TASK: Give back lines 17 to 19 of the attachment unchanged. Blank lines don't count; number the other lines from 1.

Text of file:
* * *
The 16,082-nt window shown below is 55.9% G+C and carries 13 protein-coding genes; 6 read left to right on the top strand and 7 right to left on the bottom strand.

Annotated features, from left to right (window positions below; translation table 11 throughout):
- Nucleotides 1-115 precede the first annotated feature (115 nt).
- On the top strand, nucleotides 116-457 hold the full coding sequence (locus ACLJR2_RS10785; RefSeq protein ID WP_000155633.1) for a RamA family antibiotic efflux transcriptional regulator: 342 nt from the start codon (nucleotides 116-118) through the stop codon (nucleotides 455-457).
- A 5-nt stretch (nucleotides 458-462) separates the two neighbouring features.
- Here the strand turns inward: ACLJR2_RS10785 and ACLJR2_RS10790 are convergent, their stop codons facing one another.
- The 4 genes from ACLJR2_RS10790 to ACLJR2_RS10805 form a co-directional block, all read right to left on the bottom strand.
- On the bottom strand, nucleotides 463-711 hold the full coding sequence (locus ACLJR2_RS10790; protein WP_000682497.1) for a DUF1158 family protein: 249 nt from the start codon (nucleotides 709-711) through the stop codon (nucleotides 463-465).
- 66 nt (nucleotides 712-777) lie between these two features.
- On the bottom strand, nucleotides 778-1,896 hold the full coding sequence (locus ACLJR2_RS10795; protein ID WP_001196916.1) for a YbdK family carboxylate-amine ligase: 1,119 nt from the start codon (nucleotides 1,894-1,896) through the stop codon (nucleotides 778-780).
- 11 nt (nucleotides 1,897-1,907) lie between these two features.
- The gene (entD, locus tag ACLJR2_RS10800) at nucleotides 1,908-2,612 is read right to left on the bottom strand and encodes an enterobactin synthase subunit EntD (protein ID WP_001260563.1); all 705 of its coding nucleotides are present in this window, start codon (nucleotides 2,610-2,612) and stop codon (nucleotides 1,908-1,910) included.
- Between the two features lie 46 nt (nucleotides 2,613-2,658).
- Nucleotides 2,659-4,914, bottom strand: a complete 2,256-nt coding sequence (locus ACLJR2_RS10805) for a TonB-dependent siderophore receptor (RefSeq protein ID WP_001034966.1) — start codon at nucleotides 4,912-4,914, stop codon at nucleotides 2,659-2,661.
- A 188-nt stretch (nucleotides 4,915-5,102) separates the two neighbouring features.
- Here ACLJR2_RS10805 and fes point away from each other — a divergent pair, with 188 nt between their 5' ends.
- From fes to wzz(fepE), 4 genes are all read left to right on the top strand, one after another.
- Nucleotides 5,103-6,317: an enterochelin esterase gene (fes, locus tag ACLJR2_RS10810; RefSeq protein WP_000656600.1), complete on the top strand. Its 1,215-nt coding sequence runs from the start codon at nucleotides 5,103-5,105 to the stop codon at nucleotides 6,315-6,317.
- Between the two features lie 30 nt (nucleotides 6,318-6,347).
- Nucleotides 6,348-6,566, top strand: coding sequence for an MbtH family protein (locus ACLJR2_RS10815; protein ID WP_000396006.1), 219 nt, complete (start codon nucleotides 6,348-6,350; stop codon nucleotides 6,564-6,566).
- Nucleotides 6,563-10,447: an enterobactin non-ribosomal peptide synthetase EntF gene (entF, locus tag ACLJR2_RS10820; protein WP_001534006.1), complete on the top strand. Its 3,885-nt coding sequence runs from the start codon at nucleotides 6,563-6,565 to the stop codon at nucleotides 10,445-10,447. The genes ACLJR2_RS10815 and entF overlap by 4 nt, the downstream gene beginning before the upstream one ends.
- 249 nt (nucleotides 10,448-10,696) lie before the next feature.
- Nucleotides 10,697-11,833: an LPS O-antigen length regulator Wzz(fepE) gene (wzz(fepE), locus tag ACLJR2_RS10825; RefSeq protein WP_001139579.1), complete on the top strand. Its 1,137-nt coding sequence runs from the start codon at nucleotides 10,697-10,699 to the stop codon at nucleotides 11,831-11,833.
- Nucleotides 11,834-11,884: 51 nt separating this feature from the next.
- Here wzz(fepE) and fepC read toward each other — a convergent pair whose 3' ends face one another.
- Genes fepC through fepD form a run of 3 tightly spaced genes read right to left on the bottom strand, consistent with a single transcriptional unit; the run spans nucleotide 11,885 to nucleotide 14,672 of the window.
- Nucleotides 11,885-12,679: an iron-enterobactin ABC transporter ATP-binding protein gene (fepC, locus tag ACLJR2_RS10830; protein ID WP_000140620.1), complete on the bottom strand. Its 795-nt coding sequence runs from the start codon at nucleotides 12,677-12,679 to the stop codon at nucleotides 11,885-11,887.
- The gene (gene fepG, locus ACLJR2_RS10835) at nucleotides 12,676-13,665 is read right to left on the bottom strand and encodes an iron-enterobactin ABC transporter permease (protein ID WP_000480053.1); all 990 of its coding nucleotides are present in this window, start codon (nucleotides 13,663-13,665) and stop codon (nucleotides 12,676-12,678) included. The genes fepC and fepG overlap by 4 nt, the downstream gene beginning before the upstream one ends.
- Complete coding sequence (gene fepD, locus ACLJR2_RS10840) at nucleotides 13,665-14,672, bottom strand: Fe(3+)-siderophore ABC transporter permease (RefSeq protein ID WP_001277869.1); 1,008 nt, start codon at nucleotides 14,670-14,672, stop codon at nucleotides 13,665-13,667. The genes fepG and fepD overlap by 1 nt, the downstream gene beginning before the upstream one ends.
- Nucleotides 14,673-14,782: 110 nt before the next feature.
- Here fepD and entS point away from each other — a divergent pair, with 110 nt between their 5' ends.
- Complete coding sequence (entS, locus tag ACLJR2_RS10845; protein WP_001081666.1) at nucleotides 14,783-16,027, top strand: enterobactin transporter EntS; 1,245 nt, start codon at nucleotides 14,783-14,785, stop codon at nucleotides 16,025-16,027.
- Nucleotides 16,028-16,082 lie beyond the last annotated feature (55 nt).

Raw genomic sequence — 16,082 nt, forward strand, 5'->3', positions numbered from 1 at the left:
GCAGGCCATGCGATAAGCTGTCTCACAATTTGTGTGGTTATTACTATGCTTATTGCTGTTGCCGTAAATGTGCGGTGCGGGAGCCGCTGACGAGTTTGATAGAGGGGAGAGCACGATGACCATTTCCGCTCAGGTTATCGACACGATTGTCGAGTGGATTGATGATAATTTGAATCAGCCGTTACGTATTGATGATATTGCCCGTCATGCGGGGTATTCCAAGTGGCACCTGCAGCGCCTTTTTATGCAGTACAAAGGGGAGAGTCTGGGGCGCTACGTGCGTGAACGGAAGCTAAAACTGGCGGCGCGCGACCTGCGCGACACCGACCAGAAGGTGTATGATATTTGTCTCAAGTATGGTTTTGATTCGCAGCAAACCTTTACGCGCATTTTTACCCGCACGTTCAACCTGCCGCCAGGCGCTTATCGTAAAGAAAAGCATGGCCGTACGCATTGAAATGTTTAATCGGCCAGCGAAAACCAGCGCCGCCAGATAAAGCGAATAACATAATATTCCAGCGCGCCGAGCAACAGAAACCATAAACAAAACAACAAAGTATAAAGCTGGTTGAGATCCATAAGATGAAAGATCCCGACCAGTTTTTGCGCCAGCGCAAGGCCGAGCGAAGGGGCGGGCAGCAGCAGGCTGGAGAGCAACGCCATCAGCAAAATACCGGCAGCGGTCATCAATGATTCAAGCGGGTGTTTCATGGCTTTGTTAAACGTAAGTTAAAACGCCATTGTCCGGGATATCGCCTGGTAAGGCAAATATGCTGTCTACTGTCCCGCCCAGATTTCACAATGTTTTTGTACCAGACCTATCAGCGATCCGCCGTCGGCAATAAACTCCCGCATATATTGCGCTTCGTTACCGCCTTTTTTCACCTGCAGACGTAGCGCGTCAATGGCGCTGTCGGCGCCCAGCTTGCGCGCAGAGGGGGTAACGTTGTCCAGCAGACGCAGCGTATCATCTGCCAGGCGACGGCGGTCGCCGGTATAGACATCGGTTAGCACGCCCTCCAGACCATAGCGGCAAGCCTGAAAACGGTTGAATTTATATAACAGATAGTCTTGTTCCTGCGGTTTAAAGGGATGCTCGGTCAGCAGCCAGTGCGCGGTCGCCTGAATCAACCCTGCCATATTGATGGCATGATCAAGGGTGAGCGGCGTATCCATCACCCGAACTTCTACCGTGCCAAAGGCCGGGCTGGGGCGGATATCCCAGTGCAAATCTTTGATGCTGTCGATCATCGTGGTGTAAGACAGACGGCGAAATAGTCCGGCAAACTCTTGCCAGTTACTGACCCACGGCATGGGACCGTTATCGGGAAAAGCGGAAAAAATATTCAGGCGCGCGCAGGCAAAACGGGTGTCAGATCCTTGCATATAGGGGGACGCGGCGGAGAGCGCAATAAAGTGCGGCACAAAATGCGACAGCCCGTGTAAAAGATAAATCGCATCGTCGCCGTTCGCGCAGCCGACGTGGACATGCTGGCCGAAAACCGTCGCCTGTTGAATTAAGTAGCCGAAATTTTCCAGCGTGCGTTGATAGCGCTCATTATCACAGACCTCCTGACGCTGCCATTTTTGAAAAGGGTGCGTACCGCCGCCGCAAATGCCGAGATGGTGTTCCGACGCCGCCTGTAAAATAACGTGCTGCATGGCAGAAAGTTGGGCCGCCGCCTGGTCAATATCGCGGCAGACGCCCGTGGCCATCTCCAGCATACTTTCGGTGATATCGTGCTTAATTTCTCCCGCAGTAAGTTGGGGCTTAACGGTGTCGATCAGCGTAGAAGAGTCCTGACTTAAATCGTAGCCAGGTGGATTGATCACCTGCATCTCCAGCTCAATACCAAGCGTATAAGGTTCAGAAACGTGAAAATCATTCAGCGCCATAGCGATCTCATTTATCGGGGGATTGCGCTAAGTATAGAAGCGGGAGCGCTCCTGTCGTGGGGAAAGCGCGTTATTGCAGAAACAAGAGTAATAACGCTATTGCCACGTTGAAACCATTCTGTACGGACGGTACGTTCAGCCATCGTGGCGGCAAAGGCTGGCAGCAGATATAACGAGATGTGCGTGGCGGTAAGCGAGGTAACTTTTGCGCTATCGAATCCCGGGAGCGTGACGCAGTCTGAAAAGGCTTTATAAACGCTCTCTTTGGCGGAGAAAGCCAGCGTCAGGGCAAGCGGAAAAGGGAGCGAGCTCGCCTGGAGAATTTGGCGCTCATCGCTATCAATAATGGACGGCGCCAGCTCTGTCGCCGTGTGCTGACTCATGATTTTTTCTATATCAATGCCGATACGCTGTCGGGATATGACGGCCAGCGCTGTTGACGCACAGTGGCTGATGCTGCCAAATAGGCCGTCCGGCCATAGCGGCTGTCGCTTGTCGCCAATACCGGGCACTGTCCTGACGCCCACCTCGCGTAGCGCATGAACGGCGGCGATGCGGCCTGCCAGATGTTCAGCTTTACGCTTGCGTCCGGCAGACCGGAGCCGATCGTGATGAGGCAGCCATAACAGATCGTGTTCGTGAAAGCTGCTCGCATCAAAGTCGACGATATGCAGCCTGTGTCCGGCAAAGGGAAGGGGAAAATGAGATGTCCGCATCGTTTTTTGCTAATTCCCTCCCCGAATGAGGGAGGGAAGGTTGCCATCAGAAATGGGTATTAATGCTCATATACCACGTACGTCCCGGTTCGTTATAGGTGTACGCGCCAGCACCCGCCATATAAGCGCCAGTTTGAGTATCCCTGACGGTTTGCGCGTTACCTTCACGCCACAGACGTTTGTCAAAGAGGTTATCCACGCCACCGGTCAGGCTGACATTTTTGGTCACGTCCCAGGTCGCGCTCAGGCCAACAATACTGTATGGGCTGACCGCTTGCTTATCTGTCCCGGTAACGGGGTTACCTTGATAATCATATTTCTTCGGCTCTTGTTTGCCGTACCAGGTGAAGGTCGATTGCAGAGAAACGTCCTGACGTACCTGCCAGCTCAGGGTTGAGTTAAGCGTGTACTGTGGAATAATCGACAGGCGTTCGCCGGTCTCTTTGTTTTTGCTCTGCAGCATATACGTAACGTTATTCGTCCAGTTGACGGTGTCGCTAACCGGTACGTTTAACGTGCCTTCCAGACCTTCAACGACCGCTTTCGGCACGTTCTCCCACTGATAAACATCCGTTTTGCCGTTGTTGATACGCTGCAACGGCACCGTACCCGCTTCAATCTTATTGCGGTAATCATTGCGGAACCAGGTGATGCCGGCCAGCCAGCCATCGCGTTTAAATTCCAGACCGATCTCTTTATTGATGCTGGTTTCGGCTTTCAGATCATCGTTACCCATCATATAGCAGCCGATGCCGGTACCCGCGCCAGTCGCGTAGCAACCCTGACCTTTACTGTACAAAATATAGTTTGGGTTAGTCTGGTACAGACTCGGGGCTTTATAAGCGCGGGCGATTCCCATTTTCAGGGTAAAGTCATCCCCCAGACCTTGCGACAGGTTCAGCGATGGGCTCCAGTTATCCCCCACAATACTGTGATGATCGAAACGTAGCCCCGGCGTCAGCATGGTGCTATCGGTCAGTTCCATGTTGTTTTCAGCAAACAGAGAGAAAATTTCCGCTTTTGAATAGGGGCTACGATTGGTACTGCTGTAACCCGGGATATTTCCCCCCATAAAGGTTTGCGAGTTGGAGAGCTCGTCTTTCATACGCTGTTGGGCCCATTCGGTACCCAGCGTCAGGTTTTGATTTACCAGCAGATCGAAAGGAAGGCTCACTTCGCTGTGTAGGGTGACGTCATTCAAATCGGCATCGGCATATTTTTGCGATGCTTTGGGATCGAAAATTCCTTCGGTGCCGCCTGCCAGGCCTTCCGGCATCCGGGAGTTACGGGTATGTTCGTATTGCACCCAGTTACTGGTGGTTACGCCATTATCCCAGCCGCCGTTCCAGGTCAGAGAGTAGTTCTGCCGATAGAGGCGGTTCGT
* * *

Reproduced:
- From fes to wzz(fepE), 4 genes are all read left to right on the top strand, one after another.
- Nucleotides 5,103-6,317: an enterochelin esterase gene (fes, locus tag ACLJR2_RS10810; RefSeq protein WP_000656600.1), complete on the top strand. Its 1,215-nt coding sequence runs from the start codon at nucleotides 5,103-5,105 to the stop codon at nucleotides 6,315-6,317.
- Between the two features lie 30 nt (nucleotides 6,318-6,347).